The commodity has seen healthy rises this month, after hitting near 13-year lows in February, thanks to a falling dollar and hopes that key producers will agree to output limits at an upcoming meeting in Doha.
With most global markets closed on Friday and Monday for Easter, trade has been limited but investors are now focusing on the weekly US Department of Energy report inventories to gauge demand in the world's top oil consumer.
At around 0330 GMT Tuesday, US benchmark West Texas Intermediate (WTI) for May delivery was down nine cents at $39.30 and Brent crude for May was 12 cents lower at $40.15 a barrel. Both contracts ended lower on Monday.
Sydney-based CMC Markets chief market strategist Michael McCarthy told AFP the price drop "does reflect the concerns about the rally that has brought us to these levels. It's not sustainable and has run ahead of the actual recovery".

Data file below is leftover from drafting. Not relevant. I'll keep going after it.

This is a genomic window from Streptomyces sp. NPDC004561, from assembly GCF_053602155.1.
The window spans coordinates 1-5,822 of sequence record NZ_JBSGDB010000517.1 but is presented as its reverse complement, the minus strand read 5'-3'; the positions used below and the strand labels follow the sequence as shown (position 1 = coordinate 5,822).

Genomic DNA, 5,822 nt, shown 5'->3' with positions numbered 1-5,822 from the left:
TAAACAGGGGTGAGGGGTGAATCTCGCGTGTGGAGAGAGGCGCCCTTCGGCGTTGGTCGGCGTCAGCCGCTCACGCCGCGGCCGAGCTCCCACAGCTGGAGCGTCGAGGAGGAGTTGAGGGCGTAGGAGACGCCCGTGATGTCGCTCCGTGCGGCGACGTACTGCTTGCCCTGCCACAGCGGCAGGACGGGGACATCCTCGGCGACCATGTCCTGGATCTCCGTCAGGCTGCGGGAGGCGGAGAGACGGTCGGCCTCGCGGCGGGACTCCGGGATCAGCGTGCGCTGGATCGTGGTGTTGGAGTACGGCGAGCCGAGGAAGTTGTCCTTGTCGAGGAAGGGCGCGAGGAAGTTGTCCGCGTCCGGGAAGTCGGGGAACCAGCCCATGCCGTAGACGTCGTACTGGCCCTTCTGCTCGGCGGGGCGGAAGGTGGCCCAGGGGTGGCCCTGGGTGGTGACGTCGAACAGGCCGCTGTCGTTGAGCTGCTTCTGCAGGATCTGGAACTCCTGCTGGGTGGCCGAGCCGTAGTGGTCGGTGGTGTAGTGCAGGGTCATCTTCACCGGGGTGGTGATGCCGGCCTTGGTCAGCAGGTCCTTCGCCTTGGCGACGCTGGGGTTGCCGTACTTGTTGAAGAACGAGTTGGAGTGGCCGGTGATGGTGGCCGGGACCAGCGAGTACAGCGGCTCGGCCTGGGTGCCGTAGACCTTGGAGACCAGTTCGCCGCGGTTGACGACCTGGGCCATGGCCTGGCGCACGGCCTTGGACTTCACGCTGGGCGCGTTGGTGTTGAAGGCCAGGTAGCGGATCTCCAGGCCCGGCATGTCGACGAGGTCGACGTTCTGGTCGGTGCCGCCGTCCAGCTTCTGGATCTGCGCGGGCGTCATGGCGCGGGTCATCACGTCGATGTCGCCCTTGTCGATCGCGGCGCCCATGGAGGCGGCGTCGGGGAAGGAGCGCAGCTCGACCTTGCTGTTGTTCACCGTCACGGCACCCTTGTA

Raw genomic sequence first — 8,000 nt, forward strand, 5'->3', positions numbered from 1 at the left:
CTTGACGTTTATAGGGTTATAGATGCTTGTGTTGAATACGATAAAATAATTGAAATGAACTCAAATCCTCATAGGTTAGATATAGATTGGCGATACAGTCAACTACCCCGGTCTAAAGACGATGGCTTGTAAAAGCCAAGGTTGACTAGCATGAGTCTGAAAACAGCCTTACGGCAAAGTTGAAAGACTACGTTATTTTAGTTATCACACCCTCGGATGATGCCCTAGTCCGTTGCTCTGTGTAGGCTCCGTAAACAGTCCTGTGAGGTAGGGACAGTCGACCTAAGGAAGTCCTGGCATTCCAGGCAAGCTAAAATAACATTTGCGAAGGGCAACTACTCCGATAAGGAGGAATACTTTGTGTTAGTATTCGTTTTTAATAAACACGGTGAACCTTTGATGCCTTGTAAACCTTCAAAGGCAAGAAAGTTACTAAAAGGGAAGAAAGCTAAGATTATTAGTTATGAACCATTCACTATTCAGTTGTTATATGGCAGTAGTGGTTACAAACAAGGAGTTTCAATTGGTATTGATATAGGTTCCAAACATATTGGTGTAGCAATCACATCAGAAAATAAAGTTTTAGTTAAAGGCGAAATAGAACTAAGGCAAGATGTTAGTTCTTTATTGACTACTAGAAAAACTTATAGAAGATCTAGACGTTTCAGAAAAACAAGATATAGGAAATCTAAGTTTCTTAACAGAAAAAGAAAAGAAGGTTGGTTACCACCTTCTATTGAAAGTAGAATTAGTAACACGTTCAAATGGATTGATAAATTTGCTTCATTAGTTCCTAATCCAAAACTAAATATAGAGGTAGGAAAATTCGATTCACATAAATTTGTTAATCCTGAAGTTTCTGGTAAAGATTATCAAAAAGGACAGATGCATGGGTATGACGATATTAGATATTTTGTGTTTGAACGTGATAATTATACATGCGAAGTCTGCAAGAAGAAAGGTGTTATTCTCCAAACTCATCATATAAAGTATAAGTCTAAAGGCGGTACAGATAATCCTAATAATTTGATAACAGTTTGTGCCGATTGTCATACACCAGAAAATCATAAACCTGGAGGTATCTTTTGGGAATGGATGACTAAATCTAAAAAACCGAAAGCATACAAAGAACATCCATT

He added: "We've got a huge inventory supply around the globe, not just in the US. Sustained upmoves are very hard to see and anything about $40 on the WTI is likely to be vulnerable to selling."
McCarthy also said a pick-up in the dollar could be "the trigger for further downside" as it makes crude more expensive for buyers with weaker currencies.